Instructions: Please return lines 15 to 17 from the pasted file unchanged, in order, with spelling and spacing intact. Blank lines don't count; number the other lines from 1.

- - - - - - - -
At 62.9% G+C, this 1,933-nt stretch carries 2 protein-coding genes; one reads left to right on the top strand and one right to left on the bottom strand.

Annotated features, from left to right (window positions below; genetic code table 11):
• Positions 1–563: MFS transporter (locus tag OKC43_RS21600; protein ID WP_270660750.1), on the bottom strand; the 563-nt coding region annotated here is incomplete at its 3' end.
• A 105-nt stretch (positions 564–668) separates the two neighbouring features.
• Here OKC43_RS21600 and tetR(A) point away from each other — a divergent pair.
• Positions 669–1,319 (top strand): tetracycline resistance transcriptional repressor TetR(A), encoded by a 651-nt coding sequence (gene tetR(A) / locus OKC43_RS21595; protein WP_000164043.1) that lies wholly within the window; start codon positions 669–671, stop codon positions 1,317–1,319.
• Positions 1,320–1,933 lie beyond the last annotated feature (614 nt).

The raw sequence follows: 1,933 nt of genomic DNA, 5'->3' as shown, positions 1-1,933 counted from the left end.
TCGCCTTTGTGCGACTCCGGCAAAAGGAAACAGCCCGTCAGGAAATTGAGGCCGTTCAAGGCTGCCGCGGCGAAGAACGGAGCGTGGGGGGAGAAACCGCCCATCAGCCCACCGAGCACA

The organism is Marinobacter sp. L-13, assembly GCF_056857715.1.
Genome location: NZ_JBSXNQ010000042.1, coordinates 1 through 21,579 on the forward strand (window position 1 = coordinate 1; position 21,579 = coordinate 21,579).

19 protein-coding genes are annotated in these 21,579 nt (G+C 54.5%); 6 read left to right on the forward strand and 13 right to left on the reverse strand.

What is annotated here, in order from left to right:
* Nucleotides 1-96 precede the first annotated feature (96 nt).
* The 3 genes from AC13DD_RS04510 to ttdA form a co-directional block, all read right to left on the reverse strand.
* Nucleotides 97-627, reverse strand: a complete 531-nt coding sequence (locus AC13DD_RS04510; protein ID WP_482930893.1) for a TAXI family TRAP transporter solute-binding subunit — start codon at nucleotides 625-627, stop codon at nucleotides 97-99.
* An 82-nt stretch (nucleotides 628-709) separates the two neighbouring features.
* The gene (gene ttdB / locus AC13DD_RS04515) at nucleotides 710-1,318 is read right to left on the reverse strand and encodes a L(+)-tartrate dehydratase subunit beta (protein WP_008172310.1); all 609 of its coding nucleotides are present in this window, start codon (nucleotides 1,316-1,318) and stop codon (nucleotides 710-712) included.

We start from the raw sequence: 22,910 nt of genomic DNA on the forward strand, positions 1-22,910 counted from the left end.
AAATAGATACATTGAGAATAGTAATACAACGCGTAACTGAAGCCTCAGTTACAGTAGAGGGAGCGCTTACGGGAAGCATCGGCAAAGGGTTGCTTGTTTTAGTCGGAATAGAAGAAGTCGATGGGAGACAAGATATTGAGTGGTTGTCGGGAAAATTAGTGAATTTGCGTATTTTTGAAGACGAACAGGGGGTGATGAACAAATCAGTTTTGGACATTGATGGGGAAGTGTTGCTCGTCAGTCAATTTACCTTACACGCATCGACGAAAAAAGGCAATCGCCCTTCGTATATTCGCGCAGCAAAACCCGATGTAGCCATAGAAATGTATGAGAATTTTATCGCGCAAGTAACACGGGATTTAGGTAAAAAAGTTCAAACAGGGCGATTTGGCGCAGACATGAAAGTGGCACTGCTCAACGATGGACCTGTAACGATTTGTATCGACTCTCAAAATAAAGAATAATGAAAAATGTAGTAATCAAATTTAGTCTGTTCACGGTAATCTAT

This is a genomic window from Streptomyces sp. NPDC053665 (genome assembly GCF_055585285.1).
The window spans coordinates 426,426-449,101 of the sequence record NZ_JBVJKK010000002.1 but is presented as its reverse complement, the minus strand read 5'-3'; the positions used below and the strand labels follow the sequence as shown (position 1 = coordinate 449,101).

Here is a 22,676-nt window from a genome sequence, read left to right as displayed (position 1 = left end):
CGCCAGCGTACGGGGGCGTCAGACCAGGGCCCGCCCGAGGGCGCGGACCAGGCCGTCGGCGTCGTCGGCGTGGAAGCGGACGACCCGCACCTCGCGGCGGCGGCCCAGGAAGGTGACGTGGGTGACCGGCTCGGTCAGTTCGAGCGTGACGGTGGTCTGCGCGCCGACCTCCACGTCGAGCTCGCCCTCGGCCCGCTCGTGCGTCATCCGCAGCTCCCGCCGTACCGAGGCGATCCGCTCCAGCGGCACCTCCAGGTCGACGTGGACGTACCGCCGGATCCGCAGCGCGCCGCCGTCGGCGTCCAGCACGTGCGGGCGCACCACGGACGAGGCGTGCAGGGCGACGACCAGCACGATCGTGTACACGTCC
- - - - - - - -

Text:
* The 3 genes from AC13DD_RS04510 to ttdA form a co-directional block, all read right to left on the reverse strand.
* Nucleotides 97-627, reverse strand: a complete 531-nt coding sequence (locus AC13DD_RS04510; protein ID WP_482930893.1) for a TAXI family TRAP transporter solute-binding subunit — start codon at nucleotides 625-627, stop codon at nucleotides 97-99.
* An 82-nt stretch (nucleotides 628-709) separates the two neighbouring features.